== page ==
Just drink plenty of water and you’ll be fine. Right? Not exactly. Anyone that has run in the heat and ran face first into “the wall” can tell you that sometimes figuring out what enough means can be complicated. With summer training comes the heat and humidity, two of Mother Natures tougher foes for endurance athletes.
If you don’t have access to a coach or a lab, how do you figure out how best to hydrate so you don’t end up crawling along the sidewalk?
There are a couple simple rules of thumb that should keep you safe and running.
What’s going on?
The higher the heat and humidity, the more you are likely to sweat. Sweating will make you dehydrated which reduces your blood volume, which makes your heart work harder. You can see where this is going, right? And it doesn’t take that long either. Just a few percent dehydration will slow you down, hit 4 or 5% and you’re likely to end up in the medical tent.
The simplest way to determine if you’re hydrated and ready to train is the pee test. Aim for pale yellow before you head out on that run.
If you are doing longer endurance events that will have you doing runs of two hours or more, you should also do a sweat test so you know approximately how much fluids you should be taking in while running. Weigh yourself before an easy 60 minute run (without clothes). And then weigh yourself after (before taking in any fluids). Every pound you lose is 16 ounces of liquid you need to replace.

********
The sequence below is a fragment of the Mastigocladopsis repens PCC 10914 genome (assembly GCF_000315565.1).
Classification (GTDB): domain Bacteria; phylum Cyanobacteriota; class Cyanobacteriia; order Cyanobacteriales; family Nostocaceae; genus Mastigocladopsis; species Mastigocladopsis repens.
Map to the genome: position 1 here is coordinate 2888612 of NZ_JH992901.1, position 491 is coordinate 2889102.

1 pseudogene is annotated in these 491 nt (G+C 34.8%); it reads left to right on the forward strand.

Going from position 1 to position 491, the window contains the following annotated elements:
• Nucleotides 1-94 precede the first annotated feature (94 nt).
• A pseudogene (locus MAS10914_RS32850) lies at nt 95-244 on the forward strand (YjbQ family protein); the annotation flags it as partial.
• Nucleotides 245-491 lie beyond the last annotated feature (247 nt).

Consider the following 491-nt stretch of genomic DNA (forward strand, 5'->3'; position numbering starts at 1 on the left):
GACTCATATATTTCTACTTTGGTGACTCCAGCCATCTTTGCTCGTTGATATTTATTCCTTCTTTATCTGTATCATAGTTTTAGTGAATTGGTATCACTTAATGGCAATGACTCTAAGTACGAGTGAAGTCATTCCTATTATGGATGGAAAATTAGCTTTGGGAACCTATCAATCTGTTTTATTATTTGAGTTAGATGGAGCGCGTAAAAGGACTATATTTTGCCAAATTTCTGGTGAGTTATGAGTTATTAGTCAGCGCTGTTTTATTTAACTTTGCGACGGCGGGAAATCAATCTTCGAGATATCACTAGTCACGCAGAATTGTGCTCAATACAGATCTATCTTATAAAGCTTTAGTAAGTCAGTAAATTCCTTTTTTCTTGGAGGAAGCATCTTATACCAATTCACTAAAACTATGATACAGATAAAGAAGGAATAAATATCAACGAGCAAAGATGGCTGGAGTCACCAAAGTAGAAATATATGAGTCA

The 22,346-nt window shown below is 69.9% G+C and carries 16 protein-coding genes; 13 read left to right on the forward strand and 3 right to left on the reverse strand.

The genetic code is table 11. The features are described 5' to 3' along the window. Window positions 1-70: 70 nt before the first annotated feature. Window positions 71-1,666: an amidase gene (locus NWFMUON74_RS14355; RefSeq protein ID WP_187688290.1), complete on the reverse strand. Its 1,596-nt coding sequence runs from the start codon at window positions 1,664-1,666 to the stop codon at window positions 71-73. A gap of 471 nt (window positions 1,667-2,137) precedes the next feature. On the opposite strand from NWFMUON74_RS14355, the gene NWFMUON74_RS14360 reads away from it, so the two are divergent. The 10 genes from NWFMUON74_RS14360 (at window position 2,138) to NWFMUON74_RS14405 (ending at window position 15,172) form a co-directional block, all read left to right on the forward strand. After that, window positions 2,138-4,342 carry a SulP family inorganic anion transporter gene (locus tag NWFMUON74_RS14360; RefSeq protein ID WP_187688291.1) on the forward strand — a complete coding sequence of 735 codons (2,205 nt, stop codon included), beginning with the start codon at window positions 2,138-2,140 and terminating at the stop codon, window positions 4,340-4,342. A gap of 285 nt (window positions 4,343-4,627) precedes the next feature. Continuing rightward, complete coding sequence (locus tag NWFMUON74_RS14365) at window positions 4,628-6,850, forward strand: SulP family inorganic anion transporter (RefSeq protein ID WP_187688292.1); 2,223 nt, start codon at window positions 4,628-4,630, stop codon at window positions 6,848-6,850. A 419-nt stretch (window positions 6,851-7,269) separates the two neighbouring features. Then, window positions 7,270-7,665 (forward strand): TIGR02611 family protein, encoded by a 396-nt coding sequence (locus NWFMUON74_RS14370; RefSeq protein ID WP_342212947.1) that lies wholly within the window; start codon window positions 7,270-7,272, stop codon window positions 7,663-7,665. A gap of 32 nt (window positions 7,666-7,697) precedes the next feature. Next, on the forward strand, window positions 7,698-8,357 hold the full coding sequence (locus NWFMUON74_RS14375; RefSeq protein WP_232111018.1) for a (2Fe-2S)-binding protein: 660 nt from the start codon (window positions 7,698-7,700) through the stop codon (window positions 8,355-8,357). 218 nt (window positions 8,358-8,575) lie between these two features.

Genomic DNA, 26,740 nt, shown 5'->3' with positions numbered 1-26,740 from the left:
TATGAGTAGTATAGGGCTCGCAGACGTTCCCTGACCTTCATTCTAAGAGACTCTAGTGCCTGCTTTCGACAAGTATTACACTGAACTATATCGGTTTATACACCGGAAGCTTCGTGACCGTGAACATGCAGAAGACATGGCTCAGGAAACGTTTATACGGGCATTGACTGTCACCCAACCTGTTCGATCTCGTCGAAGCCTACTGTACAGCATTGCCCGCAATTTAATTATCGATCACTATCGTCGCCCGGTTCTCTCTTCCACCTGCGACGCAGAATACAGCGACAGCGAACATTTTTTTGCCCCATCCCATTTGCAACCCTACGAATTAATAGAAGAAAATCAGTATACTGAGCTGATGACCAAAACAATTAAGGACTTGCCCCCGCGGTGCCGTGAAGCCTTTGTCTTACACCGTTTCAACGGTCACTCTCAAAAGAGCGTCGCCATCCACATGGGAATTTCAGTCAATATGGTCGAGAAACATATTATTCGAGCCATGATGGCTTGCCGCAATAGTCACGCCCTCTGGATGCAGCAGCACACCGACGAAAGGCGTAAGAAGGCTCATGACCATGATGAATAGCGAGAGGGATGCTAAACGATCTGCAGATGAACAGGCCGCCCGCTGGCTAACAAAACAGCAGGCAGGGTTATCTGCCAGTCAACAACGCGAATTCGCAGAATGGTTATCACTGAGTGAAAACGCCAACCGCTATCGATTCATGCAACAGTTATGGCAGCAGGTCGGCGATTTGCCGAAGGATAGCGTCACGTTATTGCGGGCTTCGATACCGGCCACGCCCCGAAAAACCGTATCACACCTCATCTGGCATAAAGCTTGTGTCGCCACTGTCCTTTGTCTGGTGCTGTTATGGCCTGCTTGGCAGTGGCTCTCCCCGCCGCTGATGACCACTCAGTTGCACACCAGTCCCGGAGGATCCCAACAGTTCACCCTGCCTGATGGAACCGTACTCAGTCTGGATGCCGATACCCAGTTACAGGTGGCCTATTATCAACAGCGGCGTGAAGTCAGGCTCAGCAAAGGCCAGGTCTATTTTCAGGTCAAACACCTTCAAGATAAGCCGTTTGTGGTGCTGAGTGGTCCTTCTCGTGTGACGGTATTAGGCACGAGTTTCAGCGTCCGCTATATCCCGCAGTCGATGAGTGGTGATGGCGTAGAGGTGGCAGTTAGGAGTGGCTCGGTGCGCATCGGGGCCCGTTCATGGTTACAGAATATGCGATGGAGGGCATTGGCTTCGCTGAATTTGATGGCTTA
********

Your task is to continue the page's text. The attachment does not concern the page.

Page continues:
Runs up to 60 minutes
Too many runners over do it. They go for a jog and then grab a sports drink. Unless you are going really hard, you don’t need to the extra sugar and calories. You just need water, especially at lower intensities. If you didn’t calculate your sweat rate, a simple rule of thumb is 3 to 6 ounces every 20 minutes.
Up to 90 minutes
This is where you need to start paying attention to electrolytes, especially if you are a salty sweater (it stings your eyes is a good test). Electrolytes, like sodium, potassium, and magnesium, help keep you hydrated by regulating the flow of water in the body and keeping those nerve endings firing (i.e., warding off fatigue).
You’ll need to supplement your regular water intake on longer, sweaty runs with additional electrolytes, typically from a sports drink or salt tabs. Most sports drinks are actually a little light in electrolytes. Check the label. A good rule of thumb to aim for is 750 ml per liter. If you need more carry some extra salt tabs.
Over 90 minutes
At this point just staying hydrated and keeping your electrolytes up isn’t enough. You’re also going to need to start replacing the glucose to keep your muscles firing with an easily digestible carb.
In addition to the electrolytes, aim for 60-90 grams of carbohydrates per hour to avoid cramping and early fatigue.
Don’t just rely on thirst as an indicator. When you get dehydrated and fatigued, the body can play tricks on you. Know your hydration plan before you go out on a run. Many people underestimate both the effect of the heat and their own body’s needs. Make sure you have enough water, electrolytes and carbs to train effectively and, more importantly, get back home safely.